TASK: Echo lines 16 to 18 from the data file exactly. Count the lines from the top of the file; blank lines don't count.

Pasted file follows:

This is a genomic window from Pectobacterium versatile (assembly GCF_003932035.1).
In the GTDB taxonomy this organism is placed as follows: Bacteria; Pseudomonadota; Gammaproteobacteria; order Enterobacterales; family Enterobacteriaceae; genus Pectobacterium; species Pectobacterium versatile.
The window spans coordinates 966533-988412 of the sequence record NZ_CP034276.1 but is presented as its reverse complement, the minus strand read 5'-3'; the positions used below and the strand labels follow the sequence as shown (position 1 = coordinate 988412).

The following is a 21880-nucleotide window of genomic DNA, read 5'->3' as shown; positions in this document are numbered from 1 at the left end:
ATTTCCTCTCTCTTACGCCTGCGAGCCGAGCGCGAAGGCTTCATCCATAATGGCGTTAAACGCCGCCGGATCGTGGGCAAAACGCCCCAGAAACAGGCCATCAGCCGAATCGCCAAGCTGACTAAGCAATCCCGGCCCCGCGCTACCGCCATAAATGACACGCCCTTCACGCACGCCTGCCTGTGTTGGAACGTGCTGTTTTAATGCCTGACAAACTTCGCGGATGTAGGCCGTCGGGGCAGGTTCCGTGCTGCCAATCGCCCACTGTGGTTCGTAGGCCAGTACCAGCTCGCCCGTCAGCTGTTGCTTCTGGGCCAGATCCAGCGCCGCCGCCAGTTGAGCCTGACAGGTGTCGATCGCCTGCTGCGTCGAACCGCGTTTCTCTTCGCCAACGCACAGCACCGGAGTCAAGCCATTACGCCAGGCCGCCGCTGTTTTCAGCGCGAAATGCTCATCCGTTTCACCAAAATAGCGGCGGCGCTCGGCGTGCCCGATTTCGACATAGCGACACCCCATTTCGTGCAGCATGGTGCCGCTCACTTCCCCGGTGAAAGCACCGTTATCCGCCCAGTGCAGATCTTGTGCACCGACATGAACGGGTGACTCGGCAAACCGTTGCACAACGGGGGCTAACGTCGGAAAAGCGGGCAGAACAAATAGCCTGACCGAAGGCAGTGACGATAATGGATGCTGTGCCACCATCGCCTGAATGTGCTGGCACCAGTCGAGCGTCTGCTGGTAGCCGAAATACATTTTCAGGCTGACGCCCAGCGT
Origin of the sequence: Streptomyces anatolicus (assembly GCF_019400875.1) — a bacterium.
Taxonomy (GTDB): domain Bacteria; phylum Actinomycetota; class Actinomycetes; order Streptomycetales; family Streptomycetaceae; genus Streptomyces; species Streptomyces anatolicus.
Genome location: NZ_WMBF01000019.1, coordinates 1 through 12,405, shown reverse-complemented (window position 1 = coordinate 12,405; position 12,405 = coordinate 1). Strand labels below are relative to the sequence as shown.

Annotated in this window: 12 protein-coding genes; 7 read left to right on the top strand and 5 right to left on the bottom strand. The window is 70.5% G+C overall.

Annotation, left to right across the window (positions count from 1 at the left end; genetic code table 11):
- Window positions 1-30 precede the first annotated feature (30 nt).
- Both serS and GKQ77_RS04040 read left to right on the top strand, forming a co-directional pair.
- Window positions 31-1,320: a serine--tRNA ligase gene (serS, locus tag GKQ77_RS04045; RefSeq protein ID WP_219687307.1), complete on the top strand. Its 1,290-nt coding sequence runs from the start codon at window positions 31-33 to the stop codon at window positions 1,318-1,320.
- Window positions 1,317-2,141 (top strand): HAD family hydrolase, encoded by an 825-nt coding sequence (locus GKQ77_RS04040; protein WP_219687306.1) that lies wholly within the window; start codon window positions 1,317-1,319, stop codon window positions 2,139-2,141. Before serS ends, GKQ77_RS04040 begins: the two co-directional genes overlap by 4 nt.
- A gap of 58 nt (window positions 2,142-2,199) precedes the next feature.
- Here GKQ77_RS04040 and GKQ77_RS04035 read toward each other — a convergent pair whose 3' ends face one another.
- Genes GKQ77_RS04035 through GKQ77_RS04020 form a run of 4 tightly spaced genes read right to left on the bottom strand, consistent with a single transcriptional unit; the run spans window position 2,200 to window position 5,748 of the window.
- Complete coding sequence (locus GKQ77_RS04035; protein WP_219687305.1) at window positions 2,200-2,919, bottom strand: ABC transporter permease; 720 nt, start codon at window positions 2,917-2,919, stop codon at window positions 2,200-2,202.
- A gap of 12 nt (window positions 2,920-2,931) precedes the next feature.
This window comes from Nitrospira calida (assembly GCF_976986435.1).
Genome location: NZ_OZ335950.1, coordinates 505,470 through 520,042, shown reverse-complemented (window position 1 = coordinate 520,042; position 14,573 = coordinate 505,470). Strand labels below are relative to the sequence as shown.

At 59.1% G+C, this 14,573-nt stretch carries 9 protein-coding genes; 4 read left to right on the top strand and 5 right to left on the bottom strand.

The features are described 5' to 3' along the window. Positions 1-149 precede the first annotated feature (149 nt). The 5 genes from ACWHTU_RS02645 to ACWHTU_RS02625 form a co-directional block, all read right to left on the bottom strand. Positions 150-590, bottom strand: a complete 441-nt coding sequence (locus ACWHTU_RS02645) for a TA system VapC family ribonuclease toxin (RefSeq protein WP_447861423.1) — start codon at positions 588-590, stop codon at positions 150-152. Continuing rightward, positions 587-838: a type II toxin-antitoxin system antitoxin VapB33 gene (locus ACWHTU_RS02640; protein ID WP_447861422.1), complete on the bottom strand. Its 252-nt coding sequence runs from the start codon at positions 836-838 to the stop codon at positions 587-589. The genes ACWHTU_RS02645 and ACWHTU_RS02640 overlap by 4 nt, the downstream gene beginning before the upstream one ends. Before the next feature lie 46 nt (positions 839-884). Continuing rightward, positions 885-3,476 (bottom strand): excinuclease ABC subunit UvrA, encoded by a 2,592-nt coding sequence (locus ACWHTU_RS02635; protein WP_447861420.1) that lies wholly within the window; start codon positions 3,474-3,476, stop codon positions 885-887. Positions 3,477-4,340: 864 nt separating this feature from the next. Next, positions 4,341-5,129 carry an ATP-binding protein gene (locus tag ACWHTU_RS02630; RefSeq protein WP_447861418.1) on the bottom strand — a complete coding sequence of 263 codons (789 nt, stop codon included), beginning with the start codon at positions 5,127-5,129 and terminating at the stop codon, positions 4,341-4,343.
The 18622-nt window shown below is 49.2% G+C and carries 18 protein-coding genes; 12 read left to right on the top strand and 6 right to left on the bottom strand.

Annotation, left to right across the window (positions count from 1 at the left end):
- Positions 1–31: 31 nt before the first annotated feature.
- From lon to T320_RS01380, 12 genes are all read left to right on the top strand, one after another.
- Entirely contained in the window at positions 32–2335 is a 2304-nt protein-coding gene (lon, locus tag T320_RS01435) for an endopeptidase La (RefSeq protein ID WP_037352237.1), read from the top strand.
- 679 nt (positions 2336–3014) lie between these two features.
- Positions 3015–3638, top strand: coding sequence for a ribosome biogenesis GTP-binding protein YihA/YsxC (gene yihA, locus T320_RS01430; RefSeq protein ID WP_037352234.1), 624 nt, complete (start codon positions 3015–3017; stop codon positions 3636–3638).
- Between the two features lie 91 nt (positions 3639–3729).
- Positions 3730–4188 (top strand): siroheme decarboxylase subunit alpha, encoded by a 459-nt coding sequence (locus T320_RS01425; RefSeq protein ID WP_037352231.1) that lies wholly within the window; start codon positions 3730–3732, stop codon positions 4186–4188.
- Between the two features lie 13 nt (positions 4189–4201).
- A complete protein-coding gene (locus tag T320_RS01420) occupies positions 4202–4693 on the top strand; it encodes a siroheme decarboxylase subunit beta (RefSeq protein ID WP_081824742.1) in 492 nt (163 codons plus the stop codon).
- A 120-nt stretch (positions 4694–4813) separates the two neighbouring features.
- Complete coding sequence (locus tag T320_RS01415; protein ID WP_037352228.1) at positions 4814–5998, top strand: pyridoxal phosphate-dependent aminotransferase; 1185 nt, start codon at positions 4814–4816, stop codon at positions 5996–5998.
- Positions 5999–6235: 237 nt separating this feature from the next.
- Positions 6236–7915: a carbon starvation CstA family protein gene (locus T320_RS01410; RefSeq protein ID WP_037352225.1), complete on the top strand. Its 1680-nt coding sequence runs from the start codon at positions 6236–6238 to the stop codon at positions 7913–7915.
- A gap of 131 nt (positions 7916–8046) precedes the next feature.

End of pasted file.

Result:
- Here GKQ77_RS04040 and GKQ77_RS04035 read toward each other — a convergent pair whose 3' ends face one another.
- Genes GKQ77_RS04035 through GKQ77_RS04020 form a run of 4 tightly spaced genes read right to left on the bottom strand, consistent with a single transcriptional unit; the run spans window position 2,200 to window position 5,748 of the window.
- Complete coding sequence (locus GKQ77_RS04035; protein WP_219687305.1) at window positions 2,200-2,919, bottom strand: ABC transporter permease; 720 nt, start codon at window positions 2,917-2,919, stop codon at window positions 2,200-2,202.